by George Fullerton
Participation in New Brunswick’s Nuisance Deer Management Assistance Program is up significantly this year, with the province issuing some 180 permits to kill “nuisance” female deer compared to 115 permits issued in 2016.
According to Joe Kennedy, a deer biologist with the province’s energy and resource development (ERD) department, 51 deer were killed through the program in 2016.
Josée Albert, CEO of the Agricultural Alliance of New Brunswick (AANB), said the AANB had previously lobbied the provincial government for a program to address deer damage on farms. She said farmers in regions with dense deer populations suffered economic losses from damage to orchards and field crops.
The AANB researched how other jurisdictions dealt with nuisance wildlife and made a proposal based on Ontario’s nuisance wildlife program. The result was a pilot program held during the 2008 and 2009 hunting seasons, with six Keswick-area farmers participating.
The program was reinstated in 2015 and was open to farmers across the province. Twelve farmers in the Keswick, Lower St. John River Valley, and Memramcook areas participated that year.
Registered farmers who’ve had economic losses due to deer damage submit a list of hunters they’ve invited to hunt nuisance deer to their regional ERD office. Permits are for does because their removal has the greatest impact on the population. Each eligible hunter is allowed to kill one doe through the nuisance deer program and one deer using their regular hunting license.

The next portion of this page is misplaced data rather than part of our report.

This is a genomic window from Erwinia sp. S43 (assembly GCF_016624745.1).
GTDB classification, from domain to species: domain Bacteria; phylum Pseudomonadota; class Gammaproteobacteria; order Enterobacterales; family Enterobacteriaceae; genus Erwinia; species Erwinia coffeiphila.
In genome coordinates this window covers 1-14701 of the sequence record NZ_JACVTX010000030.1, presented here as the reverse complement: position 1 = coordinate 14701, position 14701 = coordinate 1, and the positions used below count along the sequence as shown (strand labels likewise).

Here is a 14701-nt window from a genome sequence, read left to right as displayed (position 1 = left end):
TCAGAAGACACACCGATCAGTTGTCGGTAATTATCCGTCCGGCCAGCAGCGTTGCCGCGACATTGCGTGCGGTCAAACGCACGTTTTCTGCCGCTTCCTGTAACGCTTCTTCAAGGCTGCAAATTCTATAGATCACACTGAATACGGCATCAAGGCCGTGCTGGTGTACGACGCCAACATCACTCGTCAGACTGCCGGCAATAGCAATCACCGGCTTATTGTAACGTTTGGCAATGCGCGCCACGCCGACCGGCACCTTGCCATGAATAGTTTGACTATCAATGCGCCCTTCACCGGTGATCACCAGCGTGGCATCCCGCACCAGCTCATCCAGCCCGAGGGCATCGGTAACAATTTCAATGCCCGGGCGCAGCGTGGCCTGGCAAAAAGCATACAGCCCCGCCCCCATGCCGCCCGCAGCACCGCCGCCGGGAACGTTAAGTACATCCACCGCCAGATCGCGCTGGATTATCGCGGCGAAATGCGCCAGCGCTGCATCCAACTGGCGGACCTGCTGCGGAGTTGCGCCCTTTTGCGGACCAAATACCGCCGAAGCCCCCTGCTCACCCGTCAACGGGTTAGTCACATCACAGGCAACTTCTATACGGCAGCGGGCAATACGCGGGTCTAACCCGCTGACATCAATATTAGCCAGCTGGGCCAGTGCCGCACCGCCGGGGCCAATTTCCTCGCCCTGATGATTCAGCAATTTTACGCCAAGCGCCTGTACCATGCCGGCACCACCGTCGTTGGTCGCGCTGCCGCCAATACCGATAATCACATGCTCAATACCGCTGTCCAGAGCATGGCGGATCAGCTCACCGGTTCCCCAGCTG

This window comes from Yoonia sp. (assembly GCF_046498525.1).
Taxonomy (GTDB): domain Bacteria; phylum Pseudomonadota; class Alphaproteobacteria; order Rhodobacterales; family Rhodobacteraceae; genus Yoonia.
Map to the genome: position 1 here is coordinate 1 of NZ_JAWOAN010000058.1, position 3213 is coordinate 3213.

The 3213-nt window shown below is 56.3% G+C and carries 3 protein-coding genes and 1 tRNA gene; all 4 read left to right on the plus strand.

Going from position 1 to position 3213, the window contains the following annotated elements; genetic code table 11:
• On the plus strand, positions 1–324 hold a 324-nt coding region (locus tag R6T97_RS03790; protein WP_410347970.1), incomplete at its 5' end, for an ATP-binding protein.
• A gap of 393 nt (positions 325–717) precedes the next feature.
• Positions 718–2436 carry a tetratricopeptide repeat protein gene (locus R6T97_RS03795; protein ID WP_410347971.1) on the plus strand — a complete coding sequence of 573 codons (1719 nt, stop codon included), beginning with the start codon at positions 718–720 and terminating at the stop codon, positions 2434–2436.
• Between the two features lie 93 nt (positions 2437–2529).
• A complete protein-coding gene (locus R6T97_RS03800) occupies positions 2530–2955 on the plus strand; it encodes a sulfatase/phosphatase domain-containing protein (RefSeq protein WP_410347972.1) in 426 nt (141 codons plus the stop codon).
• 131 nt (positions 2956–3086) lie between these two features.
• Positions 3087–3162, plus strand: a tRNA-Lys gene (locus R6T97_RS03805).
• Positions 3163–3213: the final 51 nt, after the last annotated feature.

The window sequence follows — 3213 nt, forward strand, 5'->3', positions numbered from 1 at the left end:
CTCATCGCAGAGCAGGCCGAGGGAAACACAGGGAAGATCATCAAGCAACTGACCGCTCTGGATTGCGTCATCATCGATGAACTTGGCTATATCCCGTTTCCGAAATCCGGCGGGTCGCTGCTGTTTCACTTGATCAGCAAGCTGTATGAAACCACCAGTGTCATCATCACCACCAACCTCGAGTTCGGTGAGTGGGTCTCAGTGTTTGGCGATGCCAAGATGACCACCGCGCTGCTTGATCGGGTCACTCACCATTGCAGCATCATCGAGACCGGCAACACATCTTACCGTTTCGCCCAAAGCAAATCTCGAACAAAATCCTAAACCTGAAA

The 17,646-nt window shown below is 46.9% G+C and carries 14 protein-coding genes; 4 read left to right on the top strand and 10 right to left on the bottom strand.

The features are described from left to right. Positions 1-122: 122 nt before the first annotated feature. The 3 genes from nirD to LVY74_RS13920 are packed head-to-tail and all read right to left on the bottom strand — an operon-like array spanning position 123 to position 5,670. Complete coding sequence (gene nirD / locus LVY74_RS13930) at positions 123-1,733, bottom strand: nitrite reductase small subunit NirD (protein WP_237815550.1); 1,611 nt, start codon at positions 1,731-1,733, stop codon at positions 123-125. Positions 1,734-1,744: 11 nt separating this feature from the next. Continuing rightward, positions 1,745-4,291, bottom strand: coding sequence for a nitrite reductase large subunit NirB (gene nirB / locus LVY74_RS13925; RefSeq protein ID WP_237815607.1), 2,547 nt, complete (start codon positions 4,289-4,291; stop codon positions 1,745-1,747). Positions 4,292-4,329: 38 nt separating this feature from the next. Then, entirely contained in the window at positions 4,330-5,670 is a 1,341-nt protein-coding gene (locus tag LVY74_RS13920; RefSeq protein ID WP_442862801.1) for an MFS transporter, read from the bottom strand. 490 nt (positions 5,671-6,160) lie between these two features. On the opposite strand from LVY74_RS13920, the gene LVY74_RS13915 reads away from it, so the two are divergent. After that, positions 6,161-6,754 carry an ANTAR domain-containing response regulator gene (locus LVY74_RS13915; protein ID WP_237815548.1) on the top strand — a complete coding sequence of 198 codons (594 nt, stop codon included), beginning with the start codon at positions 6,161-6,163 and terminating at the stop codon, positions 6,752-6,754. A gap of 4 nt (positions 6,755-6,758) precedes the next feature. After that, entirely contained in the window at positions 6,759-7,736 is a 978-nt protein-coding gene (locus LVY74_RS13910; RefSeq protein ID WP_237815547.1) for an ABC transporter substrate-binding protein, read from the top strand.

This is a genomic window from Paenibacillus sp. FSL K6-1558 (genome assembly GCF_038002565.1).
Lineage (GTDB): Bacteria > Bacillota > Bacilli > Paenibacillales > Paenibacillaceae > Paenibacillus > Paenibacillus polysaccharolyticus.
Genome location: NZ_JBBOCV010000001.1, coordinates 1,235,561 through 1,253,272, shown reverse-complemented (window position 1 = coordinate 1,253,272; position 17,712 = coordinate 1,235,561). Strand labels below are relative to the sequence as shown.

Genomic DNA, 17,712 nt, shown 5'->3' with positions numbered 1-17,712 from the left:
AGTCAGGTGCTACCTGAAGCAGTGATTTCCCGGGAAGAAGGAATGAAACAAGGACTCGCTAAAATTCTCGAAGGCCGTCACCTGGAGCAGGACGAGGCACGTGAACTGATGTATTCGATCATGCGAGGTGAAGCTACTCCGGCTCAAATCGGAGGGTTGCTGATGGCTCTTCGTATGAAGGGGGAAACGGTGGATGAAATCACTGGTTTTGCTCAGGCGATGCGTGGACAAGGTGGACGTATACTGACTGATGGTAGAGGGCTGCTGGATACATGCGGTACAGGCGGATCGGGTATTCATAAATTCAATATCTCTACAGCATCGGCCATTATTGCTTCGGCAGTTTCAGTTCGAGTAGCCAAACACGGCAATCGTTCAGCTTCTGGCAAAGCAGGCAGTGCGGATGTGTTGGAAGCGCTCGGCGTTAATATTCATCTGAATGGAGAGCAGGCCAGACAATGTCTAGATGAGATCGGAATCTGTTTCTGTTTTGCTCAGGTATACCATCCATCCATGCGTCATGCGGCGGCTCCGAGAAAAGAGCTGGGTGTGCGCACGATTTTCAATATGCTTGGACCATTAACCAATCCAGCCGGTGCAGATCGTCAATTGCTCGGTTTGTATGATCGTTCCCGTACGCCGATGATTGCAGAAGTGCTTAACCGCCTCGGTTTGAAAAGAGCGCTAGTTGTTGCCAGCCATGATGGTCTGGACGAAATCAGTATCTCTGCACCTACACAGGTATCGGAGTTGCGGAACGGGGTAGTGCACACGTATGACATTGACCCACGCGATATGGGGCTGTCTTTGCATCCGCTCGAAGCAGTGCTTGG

Kennedy said the number of tags issued is based on farmers’ requests and the local deer population.
“Participating farmers are pretty good at estimating the number of nuisance deer they have and how many they would like to see removed,” said Kennedy.
Producers can apply for permits in September and October. They’re only valid for the regular hunting season. Successful hunters must register the deer at the ERD office.
David Coburn, who owns a 260-acre mixed farm with his family just north of Fredericton in Keswick Ridge, participated in the nuisance deer pilot program in 2008. The farm includes a large apple orchard.
“We were literally being eaten out of house and home,” said Coburn. “We estimated that deer damage was costing us $10,000 per year. We were able to see right through the orchard because the bottom of trees were eaten completely off.”
Coburn said the nuisance deer program is working. As of the last week of this year’s hunting season, hunters had killed 18 deer on his farm using both regular tags and nuisance tags. He said hunters have killed a total of 48 deer on the farm over the past three years.
Coburn said farmers applying for nuisance deer permits should get their applications in early so hunters can begin hunting as soon as the season opens.
He prefers having bow hunters on his property. “It is quiet and the deer are not frightened away by rifle shots,” he said. “The separation distance for bows is shorter than long guns so we can put more active hunters on the ground. With the growing popularity of crossbows, we can see that we may be able to eliminate the use of long guns on our farm at some point in the future.”